‘If I have an idea, I just go for it. Often, the end result isn’t how I imagined it would turn out but the first mistake can often shape the overall result.’ Yasmin tells us that ‘a blank page can be intimidating and a pen or pencil can sometimes feel too perfect.’ She often uses pipettes as a pen to draw with, as the flow is quicker and less perfect or starts illustrating and writing onto vintage paper from old books. Rather than sitting still and being precise in her method, Yasmin finds she uses her whole body and and is quite free when creating. She knows when a piece is finished but if she has overdone it, she can simply ‘cut out a piece of paper and glue it on top.’
Yasmin referred back to her creative space and how it makes her feel. ‘Sometimes it is intimidating to have blank walls and a clinical space can feel quite scary.’ This is why her walls provide the backdrop to her past works and inspiration for new ones. If she has limited time, which can often be the case between nursery drop offs and toddler naps, she has everything in the right place and all of her creative tools within easy reach around her.
Yasmin feels her work is ‘expressive and unconventional’ and although she doesn’t feel that her work is beautiful in a precise, dainty sense, there is definitely a raw and honest beauty within each of her artworks.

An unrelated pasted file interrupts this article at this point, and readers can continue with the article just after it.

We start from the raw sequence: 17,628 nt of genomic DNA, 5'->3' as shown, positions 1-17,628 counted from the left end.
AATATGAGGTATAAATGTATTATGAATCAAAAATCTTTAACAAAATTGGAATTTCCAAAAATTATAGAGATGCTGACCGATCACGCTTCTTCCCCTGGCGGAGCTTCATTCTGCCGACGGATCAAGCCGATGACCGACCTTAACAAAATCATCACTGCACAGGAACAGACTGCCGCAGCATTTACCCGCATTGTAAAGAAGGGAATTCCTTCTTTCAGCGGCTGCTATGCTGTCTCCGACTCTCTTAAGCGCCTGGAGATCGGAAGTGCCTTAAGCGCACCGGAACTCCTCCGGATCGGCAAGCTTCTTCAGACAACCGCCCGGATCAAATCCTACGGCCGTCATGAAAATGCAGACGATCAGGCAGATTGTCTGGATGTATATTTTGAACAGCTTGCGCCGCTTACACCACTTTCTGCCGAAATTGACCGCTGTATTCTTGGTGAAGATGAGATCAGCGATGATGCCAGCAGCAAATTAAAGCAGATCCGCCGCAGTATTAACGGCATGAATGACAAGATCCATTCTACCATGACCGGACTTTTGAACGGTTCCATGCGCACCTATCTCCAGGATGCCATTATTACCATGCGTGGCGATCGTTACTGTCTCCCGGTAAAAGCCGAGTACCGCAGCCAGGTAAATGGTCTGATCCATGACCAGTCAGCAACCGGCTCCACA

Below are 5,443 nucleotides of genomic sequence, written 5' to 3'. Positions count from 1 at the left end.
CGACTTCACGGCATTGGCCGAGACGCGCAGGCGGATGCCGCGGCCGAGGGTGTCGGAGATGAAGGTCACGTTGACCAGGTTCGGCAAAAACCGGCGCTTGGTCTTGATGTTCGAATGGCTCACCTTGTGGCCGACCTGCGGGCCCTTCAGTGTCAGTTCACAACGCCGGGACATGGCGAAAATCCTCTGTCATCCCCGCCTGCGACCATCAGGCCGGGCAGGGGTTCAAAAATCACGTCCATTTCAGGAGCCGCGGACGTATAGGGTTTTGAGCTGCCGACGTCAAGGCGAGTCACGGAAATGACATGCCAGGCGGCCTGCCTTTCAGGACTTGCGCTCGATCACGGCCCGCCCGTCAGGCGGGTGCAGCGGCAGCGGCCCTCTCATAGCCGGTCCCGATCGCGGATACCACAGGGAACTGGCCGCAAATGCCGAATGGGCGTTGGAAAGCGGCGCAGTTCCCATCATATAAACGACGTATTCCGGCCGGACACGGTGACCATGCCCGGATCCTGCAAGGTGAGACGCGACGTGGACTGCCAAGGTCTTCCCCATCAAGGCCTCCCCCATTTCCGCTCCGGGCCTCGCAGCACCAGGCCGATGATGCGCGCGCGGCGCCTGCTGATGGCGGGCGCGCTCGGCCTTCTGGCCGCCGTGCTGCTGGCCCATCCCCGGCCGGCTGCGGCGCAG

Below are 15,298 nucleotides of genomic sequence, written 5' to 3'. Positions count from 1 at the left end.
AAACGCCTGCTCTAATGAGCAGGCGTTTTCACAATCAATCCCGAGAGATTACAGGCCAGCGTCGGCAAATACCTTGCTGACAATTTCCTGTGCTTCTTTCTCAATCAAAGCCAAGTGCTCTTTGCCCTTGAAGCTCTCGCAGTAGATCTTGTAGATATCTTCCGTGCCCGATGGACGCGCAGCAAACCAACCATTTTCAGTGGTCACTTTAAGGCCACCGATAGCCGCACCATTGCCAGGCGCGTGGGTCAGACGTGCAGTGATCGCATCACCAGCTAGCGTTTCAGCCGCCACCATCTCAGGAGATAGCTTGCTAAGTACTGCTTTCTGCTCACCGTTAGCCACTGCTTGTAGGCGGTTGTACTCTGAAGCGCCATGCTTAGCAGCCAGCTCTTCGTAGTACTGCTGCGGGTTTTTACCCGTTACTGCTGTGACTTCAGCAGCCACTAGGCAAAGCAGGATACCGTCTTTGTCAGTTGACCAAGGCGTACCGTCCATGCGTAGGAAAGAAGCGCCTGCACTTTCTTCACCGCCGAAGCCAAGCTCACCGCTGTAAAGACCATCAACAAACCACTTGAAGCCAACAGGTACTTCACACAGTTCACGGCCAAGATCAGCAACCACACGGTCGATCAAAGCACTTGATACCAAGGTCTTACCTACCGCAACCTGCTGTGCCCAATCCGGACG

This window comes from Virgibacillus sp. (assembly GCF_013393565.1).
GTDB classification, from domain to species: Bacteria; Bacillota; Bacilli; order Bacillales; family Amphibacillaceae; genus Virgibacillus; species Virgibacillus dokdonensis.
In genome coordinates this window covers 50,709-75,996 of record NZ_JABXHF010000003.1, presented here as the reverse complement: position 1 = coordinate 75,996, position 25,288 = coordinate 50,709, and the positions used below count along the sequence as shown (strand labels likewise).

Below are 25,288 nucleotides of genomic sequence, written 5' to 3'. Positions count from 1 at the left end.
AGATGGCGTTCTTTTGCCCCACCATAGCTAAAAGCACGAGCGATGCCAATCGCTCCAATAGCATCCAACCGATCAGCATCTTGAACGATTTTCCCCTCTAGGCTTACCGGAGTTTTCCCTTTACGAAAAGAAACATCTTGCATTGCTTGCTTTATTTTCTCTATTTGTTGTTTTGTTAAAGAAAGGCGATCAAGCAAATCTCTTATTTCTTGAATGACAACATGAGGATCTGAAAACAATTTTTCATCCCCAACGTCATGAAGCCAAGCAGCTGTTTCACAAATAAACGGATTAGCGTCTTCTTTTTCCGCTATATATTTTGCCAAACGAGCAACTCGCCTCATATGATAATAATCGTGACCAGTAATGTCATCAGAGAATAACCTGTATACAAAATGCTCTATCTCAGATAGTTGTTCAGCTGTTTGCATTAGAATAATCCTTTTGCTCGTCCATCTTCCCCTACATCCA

Do you fuse personal experiences and ideas with your artwork or is it all from your imagination?
‘Most of it is from my imagination but I am also influenced by what is happening in the world around me.’ One of Yasmin’s pieces is ‘Ain’t gonna hate’ and this was a reflection on how she was feeling with reference to America’s political situation. The origins of her ‘Amazing Animals’ book are from a poster she designed for a friend’s gig at a local venue.
You have worked collaboratively with a variety of different people. Do you prefer this process or working by yourself?
Yasmin’s back story is diverse and includes working in a theatre setting for the Imaginarium project. Here, she created characters and developed a story through artistic play with the child audience and constructed a set-build and props in response to workshopping with the children. She is currently collaborating with close friends on an exciting project. Yasmin tells us that she ‘loves learning from others and adding her own element’ to a creative project. However, her own work is her baby and she can only rely on herself because ‘I am the soul of it. It comes from within.’
Can you remember a situation that triggered your self belief to become an artist?
‘Becoming a Mum made me less judgemental on myself. I stopped asking “is it good enough?” Now, I just need to get on with it.’
How do you prioritise your work?
Yasmin is a list maker. ‘Just 5 things to do in a week but with no subheadings and highlights like there used to be! Just so I know that I’m keeping on top of the most important things.’
She thinks about her work the night before and subsequently dreams a lot. She listens to her dreams and uses them as her guidance. Her dreams are often about waiting at a train station. ‘If I’m at a train station and I can’t physically get anywhere, then I know that I have already arrived at my destination.’
And she will wake up and dive straight in to her wonderful creative world, enriching us all by allowing us to benefit from it.
See more of Yasmin’s work at